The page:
DBB is the most common construction project delivery method. Utilizing this method, the owner hires an architect/engineer to design a project. The 100% design is bid out to general contractors. A contract is awarded to the general contractor submitting the lowest responsive and responsible bid. Utilizing the DB alternate delivery method, the owner procures a single entity to provide design and construction services. The DB firm is selected based upon adherence performance requirements and qualifications.

The CMAR services are provided in two phases. During first phase, or preconstruction, the CMAR collaborates with the architect/engineer to provide estimates of construction cost and construction schedule duration. The CMAR also collaborates with the owner to identify value engineering and cost-saving opportunities as the design develops. During the second phase, the construction phase, the CMAR procures the construction or trade packages to perform as a general contractor while acting on behalf of the owner to ensure the design is constructed in accordance with plans and specifications. The CMARs develop and procure the trade packages, and the CMAR holds the subcontractors’ trade package construction contracts. The CMAR also acts as the construction manager, responsible for subcontractor management, expedited field direction, leading onsite safety programs, quality assurance and more.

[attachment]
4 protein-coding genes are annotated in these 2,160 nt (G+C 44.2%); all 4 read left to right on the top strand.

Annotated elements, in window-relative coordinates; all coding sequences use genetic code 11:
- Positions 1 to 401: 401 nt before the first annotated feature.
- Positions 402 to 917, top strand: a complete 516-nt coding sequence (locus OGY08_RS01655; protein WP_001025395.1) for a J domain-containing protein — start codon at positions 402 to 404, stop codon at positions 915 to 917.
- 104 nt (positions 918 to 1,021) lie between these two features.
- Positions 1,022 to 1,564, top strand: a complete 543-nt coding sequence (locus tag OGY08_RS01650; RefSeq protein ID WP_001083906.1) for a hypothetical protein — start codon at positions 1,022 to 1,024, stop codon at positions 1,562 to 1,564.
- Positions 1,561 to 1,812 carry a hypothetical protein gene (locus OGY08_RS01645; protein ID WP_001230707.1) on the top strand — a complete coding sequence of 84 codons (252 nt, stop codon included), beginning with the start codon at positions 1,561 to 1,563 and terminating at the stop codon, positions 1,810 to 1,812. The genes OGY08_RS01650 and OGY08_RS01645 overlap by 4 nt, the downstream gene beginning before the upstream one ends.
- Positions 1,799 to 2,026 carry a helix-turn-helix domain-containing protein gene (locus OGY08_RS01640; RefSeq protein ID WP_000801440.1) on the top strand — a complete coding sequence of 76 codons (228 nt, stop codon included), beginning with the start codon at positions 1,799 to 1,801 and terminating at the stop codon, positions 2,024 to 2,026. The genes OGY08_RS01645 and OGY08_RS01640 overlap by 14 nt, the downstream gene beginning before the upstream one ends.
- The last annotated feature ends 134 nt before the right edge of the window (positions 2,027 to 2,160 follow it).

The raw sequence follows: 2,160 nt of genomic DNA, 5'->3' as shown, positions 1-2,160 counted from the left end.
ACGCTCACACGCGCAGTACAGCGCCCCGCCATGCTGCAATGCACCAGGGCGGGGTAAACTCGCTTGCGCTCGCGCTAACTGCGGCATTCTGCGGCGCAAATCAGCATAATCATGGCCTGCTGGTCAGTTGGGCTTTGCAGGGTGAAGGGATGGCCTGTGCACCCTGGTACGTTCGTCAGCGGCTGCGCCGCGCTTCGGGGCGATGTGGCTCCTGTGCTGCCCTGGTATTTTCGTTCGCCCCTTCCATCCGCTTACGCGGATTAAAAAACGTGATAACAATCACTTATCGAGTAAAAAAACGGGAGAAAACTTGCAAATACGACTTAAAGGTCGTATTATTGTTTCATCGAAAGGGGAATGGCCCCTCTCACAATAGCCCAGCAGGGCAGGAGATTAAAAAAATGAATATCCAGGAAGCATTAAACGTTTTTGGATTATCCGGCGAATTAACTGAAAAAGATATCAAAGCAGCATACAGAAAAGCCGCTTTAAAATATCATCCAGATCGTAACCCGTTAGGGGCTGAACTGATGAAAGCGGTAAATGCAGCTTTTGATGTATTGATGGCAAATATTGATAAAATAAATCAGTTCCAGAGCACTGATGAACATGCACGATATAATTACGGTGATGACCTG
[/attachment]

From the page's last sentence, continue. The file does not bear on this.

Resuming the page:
The CMAR method is a great benefit to the CDA, as the CDA retains all design oversight and decisions while the design is delivered for a Guaranteed Maximum Price (GMP) and established schedule by the CMAR. The CMAR is responsible for the risk during construction. This method also excels at delivering construction on an aggressive program schedule, while leveraging the CMARs’ construction expertise during design. This provides for greater cost and schedule certainty and maximizes opportunities for firms throughout Chicago, of all sizes, to get involved in O’Hare 21.